Adidas Men’s Terrex Seamless Trail Running Shoes

by backpackingbongos

For me there is something pleasantly old school about the name Adidas, bringing back images of the retro trainers of my youth.  They sometimes reissue their retro models, perfect for knocking around at work,  although perhaps not what you would choose for the hills.  I did not even realise that they did outdoor footwear until Robin mentioned on his blog that he had purchased a pair of Adidas Terrex Fast X FM Mid GTX boots.  Despite sounding like a dodgy radio station they looked to be pretty good.  Therefore I was pretty keen to test their running shoe counterpart, the Adidas Terrex seamless trail running shoe (another mouthful of a name) from Webtogs.

Now I have to admit that I have sat on the fence for a long time on the debate of whether running shoes are suitable for walking hills and mountains.  Some people swear by them whilst others are vehemently against them.  I have hill walked in Inov-8’s a couple of times and thought they were ok, but ended up wearing them out walking to and from work instead.  Time to give running shoes another go in the wet and boggy hills.

It is good to see that the Terrex has the usual Adidas three stripes down the sides, made of a rubbery plastic.  The blurb from the manufacturer says that they feature a seamless upper, this basically means that there is no stitching.  How this will affect their long-term durability I don’t know, lets just hope that the welding / gluing is up for the job.  The main thing I noticed was the speed lacing, something that I was not overly keen on when I first got them, preferring good old-fashioned laces.  However they work really well enabling me to get a good snug fit and the toggle has not slipped in use yet.  The toggle tucks away nicely under the lace bungee.  The sole is a sticky rubber, being much shallower than say an Inov-8 shoe, I initially thought that this would be an issue, more about their grip in a bit.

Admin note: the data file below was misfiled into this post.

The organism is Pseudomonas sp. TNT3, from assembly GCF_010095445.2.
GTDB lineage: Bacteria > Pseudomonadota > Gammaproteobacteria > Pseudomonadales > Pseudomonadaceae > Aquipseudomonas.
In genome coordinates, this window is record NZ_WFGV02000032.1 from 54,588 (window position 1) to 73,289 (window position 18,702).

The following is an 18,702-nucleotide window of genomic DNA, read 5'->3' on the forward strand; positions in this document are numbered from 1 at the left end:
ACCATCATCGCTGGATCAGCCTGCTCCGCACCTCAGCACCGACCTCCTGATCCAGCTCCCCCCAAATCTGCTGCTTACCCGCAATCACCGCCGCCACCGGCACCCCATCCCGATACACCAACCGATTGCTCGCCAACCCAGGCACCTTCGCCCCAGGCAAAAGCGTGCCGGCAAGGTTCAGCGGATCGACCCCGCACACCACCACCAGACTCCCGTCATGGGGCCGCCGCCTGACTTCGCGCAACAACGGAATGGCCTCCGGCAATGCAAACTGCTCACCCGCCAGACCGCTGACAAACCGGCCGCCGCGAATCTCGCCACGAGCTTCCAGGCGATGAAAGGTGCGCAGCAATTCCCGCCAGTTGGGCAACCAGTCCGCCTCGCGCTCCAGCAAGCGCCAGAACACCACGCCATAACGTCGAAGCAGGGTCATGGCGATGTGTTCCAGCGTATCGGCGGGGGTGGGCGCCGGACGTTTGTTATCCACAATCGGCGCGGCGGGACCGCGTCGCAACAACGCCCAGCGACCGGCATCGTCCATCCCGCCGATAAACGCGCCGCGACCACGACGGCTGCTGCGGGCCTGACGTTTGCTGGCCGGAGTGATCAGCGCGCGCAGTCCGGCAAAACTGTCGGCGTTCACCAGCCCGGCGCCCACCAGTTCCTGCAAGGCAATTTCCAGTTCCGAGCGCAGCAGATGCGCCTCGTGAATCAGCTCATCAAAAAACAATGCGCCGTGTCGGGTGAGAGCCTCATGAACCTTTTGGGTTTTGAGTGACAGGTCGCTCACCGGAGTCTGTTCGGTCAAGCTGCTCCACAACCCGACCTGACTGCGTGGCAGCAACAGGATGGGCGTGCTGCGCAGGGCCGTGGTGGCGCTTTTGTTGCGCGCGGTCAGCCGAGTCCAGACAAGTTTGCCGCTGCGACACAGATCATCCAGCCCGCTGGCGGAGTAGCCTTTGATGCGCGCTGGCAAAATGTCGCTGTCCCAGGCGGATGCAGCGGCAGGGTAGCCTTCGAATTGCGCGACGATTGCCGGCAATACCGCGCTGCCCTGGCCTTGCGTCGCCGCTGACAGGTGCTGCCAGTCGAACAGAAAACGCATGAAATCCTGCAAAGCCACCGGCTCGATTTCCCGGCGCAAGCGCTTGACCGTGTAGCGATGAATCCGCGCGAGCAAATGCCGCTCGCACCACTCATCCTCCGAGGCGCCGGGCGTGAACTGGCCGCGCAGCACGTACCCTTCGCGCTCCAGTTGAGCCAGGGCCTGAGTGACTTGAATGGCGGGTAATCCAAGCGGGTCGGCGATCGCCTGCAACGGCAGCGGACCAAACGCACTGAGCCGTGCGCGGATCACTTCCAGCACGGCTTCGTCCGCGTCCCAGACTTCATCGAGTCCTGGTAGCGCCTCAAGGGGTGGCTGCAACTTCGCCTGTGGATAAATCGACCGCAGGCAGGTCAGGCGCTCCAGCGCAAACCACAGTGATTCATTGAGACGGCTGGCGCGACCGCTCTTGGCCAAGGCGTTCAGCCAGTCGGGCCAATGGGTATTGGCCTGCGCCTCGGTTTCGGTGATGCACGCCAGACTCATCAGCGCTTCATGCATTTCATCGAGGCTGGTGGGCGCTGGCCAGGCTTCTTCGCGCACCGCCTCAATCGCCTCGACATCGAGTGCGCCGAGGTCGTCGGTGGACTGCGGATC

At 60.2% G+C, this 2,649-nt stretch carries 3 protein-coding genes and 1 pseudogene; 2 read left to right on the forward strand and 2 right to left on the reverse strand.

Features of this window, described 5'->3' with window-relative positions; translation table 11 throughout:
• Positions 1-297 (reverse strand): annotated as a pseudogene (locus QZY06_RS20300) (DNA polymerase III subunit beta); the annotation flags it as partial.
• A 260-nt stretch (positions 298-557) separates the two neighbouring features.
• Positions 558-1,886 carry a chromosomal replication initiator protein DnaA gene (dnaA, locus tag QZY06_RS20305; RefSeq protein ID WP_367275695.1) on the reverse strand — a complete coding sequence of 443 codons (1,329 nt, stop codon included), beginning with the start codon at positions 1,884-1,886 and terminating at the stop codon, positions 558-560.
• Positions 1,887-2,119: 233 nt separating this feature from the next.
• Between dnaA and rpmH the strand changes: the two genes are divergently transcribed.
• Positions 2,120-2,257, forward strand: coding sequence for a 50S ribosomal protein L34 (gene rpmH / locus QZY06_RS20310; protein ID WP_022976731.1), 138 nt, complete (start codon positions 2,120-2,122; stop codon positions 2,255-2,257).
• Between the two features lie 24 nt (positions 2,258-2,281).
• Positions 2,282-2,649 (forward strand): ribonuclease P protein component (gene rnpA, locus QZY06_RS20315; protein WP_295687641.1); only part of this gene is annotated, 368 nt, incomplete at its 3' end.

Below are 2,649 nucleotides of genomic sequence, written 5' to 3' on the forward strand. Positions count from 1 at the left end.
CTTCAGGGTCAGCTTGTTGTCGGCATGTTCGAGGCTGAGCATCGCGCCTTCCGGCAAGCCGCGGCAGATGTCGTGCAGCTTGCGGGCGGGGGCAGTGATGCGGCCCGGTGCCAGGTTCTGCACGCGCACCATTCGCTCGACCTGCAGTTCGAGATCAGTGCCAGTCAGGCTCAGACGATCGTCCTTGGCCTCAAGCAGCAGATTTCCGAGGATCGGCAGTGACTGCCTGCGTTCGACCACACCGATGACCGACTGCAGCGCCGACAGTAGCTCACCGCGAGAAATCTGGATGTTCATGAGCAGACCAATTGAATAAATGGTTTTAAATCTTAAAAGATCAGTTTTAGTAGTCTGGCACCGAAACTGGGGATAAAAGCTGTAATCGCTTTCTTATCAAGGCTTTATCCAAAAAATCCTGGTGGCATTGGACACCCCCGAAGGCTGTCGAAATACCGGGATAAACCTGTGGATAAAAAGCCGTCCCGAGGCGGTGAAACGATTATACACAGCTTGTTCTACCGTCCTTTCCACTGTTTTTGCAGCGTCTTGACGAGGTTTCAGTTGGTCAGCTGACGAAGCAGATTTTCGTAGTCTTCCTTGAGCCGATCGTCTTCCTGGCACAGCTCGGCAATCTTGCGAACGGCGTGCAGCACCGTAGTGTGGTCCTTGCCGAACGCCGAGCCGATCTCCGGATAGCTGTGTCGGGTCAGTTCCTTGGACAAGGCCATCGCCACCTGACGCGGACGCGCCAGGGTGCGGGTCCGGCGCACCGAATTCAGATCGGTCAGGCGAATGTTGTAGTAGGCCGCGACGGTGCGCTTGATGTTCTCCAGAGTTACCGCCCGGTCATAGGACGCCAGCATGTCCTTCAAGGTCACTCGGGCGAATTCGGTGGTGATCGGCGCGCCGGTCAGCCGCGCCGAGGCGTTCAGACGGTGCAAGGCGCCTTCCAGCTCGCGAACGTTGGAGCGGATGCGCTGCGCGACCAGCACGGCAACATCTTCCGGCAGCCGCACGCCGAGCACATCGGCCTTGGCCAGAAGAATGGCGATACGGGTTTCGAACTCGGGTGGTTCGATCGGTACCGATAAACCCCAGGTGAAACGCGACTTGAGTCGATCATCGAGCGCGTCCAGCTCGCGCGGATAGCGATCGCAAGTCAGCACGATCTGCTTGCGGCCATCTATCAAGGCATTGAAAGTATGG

The Terrex are on the narrow side which suits my feet perfectly.  I struggle to find footwear that does not feel like I am wearing oversized wellies.  Although narrow they do give room for my toes to wiggle a bit.  The heel cup is pretty firm and although low grips my heel well.  The inner has a small amount of light padding throughout making them instantly comfortable, but would this make them like a sponge in the wet?